Last spring I decided that this was the year I was going to finally get some chickens. On a snowy Saturday in March I brought home six tiny cheepers that I bought at my local ranch store in Livingston, Montana. Two of them died right off, which didn’t entirely surprise me: those fluffballs didn’t look like they’d really committed to life on the planet. My carpenter boyfriend recycled a big packing crate into a nice tight coop, and we put up a fence. Long story short, the fencing was inadequate and just as they got to laying age, two of my hens were dispatched by the bird dog. Sigh. I was down to one rooster and one hen.
So I made a deal with my milk-and-egg rancher — she took my rooster in exchange for a broody hen, and I bought five professional laying hens off of her. And the boyfriend added a frame upon which I stapled wire fencing (with some recycled twig fencing for shade), then draped the whole thing in bird netting. Voilà — a chicken coop in the backyard.
However, I must admit, there’s a part of me that feels a little queasy about having become part of a trend. I’m not really a trend person. I’d always wanted chickens, but mostly for the same economic-anxiety issues like the ones described in this article. I had a pretty strong hunch that my corporate job was coming to an end, and I figured with a big veggie garden and a bunch of hens, at least I wouldn’t starve to death. But I have to say, I was sort of wigged out by trend articles like this one about artist Hope Sandrow and this other one about the children’s book author, Jann Brett, in which the chickens are described as something between pets and circus freaks.
People! These are chickens! Don’t you know they will shit on everything? And you let them in your house? On your shoulder? In your car? Yuck.
So, my dirty little secret is out. I don’t love my chickens. I haven’t named them, not even the little brown one who is the only survivor from that group of six I brought home in the spring. I wasn’t particularly sentimental about the two the dog killed, although I was quite annoyed with the dog: he’d offed them just as they’d started producing eggs. To me, they all seem pretty interchangeable. They lay enormous brown eggs, with yolks that stand up and are a bright bright marigold color. They are making me very fine compost.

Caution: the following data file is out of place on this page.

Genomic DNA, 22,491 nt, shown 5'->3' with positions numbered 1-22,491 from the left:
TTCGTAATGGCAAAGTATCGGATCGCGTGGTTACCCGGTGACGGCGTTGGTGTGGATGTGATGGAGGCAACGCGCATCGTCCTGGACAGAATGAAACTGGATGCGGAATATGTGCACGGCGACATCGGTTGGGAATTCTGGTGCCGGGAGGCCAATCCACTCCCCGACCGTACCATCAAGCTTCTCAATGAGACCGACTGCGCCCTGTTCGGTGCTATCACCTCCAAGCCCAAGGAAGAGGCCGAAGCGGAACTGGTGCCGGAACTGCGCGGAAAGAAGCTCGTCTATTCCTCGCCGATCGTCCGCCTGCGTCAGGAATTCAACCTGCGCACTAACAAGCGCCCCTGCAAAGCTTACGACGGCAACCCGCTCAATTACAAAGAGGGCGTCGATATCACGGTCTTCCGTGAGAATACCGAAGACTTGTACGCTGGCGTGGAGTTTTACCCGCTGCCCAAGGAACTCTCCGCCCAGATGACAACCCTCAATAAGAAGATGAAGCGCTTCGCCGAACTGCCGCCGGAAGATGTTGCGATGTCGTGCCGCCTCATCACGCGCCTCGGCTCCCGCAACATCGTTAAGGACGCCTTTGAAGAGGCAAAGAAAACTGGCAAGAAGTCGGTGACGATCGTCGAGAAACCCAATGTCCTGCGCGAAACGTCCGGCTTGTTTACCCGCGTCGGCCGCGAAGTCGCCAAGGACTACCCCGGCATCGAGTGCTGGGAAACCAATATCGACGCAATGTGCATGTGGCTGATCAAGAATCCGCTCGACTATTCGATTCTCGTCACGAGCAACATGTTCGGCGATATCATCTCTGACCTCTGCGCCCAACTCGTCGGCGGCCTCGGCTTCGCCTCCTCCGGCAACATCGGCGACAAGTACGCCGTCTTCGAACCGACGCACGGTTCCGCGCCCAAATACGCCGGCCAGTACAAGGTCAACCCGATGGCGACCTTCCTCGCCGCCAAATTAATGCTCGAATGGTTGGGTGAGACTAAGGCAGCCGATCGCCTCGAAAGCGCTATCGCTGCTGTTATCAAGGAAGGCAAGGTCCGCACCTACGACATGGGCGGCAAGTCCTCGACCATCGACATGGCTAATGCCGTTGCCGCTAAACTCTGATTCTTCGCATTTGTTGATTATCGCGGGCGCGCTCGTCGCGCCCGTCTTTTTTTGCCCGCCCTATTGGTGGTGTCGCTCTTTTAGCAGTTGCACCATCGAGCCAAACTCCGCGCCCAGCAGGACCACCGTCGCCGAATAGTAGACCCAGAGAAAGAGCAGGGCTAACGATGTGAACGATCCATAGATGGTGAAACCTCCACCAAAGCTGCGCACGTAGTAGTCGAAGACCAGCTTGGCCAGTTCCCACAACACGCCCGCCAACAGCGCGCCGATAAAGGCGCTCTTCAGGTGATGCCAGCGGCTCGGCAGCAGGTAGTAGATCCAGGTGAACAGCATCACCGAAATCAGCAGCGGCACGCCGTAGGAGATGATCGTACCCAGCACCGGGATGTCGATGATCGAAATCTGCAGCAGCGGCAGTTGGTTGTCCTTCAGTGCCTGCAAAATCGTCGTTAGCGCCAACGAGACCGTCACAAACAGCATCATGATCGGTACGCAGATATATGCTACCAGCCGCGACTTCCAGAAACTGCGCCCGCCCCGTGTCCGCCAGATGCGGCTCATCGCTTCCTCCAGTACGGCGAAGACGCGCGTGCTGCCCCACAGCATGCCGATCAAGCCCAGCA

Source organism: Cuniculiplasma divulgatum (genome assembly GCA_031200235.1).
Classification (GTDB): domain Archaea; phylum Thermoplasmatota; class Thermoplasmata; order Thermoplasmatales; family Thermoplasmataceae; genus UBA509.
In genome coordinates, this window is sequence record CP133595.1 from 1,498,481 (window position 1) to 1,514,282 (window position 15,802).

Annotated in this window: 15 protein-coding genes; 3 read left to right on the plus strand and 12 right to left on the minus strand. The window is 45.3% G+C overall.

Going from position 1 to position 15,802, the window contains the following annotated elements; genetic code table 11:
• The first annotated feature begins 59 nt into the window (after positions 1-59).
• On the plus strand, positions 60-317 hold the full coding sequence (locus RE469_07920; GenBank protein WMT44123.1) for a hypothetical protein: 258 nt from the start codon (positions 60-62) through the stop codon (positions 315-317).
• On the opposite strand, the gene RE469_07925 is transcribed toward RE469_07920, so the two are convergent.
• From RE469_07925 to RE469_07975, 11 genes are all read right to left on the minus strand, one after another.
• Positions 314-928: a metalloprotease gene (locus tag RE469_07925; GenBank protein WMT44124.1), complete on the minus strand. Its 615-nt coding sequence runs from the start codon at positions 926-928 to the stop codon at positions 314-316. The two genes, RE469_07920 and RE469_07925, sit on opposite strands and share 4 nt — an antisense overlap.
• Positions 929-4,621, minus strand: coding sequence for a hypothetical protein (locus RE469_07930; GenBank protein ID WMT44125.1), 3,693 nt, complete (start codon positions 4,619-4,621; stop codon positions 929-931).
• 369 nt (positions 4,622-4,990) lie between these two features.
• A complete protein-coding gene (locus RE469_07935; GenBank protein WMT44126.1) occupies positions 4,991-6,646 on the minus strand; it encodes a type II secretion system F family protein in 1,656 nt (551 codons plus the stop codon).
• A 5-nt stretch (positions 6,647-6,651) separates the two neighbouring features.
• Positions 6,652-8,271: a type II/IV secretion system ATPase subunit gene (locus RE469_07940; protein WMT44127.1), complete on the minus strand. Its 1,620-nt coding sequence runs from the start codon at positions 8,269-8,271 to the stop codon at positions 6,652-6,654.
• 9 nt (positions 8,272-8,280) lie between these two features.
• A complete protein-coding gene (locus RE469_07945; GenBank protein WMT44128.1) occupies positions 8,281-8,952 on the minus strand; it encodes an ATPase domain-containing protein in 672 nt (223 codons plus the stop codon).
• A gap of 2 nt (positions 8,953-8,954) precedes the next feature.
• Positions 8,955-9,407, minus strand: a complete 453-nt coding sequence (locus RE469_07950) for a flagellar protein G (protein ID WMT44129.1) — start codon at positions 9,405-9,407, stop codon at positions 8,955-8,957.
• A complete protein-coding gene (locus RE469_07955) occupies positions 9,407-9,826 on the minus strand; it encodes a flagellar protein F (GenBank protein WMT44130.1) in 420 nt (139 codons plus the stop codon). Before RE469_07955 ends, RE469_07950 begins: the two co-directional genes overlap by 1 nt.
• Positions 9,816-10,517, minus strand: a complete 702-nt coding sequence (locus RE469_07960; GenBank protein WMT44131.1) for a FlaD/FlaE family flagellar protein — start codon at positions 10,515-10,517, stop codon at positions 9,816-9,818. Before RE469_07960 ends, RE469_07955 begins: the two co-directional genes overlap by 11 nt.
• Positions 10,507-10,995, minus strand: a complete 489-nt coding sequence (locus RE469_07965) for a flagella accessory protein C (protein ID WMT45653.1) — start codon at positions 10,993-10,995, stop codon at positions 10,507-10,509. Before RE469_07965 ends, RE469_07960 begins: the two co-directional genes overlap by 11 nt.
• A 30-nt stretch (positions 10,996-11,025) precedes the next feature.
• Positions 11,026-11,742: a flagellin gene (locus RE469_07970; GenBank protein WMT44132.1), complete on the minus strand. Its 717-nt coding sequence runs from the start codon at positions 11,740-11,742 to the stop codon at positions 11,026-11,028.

But they are not pets. They’re livestock. Yes, I distinguish between the two. Perhaps it’s growing up on farms, and around people who breed animals for a living, but I do think there are degrees of separation. Call me a species-ist if you want, but I don’t love them, I haven’t named them, and I do not want them in my house.
I have pets. Two spoiled bird dogs who are allowed on all the furniture and upon whom I have lavished much affection and thousands of dollars of veterinary care. The chickens are not pets. They live in a coop out back, and granted, they’re sort of adorable sometimes when they all chase me across the yard in the morning — I’m not taking it as a sign of affection, they know they’ll get kitchen scraps and scratch grains if they return to the coop when their free-range recess is over. But I just don’t get the sentimental attachment that so many people seem to feel for their chickens. What, praytell, are all these people who have chickens running around in their house doing about the shit? Do they have servants to follow the chickens around? Please tell me they’re not outfitting them with chicken diapers?
To each his own, I suppose. If you want your chickens to be pets, then who am I to judge? You want to diaper your chickens… well, people do all sorts of odd things. But don’t go all cranky with me because I think there are livestock animals, which live outside, in barns or coops or sties or whatever, and won’t be bringing mine inside.
I do like my chickens. But mostly I do my duty by them. They have a nice life — a cozy coop, a big run, an hour or so free range in the garden every morning, food, a heated water thingy for winter. They now have sturdy fencing to keep my dogs, the neighborhood cats, and that skunk I’ve smelled in the alley out of their enclosure. I clean the shit out of their food and their water. I keep their run and the coop mucked out and make sure they have clean straw in their area and shavings in their coop. Despite all that, despite the nice rhythm they give to my day, and the astonishingly good eggs that I’m using for barter all over town…they’re just chickens. Nice chickens, but still, just chickens.
I worry about all those people who are jumping on the backyard chicken trend, expecting them to be cute and affectionate — to be pets, in essence. What’s going to happen when they’re confronted by the considerable amount of waste those chickens produce? What’s going to happen the first time one of their kids gets fwapped in the face by a panicky chicken? Or steps barefoot in a big squishy free-range pile of chicken shit? What’s going to happen when they decide they’re bored with chickens, that their daily care is too demanding and they aren’t really that cute after all?
Is the backyard chicken trend going to show up in a spike of chickens abandoned at shelters? Backyard chickens are great, but the reality, at least in my backyard, is not the romantic pastoralism as served up by most of the newspaper trend stories, but rather a more quotidian reality. Eggs, feed, water, poop, with some companionate clucking. Livestock. Like a 4H project, complete with duties and responsibilities, and in reward, I’m eating lots and lots of big, brown eggs with bright yellow yolks.
That’s what I expected from them, not love, not companionship: just eggs. And for that, I really, really like my chickens.